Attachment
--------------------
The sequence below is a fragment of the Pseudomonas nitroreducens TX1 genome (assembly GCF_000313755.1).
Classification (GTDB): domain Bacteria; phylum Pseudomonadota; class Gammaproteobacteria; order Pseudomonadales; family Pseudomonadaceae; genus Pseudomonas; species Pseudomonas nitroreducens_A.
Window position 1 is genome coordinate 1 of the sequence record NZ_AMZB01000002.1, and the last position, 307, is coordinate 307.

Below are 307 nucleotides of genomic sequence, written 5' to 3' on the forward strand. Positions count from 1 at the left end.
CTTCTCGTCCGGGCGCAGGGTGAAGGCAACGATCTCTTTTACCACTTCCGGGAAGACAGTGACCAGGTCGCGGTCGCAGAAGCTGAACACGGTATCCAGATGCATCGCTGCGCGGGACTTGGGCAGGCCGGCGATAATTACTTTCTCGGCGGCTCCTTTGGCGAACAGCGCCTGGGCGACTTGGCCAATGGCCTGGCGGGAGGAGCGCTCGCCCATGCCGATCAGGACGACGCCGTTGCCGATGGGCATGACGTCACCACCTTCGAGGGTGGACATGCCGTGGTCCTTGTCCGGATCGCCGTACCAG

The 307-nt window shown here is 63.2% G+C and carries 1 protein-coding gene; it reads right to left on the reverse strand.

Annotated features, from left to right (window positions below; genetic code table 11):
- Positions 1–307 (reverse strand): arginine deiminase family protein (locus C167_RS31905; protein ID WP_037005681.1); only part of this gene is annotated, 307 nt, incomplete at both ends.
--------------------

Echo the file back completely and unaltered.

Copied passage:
The sequence below is a fragment of the Pseudomonas nitroreducens TX1 genome (assembly GCF_000313755.1).
Classification (GTDB): domain Bacteria; phylum Pseudomonadota; class Gammaproteobacteria; order Pseudomonadales; family Pseudomonadaceae; genus Pseudomonas; species Pseudomonas nitroreducens_A.
Window position 1 is genome coordinate 1 of the sequence record NZ_AMZB01000002.1, and the last position, 307, is coordinate 307.

Below are 307 nucleotides of genomic sequence, written 5' to 3' on the forward strand. Positions count from 1 at the left end.
CTTCTCGTCCGGGCGCAGGGTGAAGGCAACGATCTCTTTTACCACTTCCGGGAAGACAGTGACCAGGTCGCGGTCGCAGAAGCTGAACACGGTATCCAGATGCATCGCTGCGCGGGACTTGGGCAGGCCGGCGATAATTACTTTCTCGGCGGCTCCTTTGGCGAACAGCGCCTGGGCGACTTGGCCAATGGCCTGGCGGGAGGAGCGCTCGCCCATGCCGATCAGGACGACGCCGTTGCCGATGGGCATGACGTCACCACCTTCGAGGGTGGACATGCCGTGGTCCTTGTCCGGATCGCCGTACCAG

The 307-nt window shown here is 63.2% G+C and carries 1 protein-coding gene; it reads right to left on the reverse strand.

Annotated features, from left to right (window positions below; genetic code table 11):
- Positions 1–307 (reverse strand): arginine deiminase family protein (locus C167_RS31905; protein ID WP_037005681.1); only part of this gene is annotated, 307 nt, incomplete at both ends.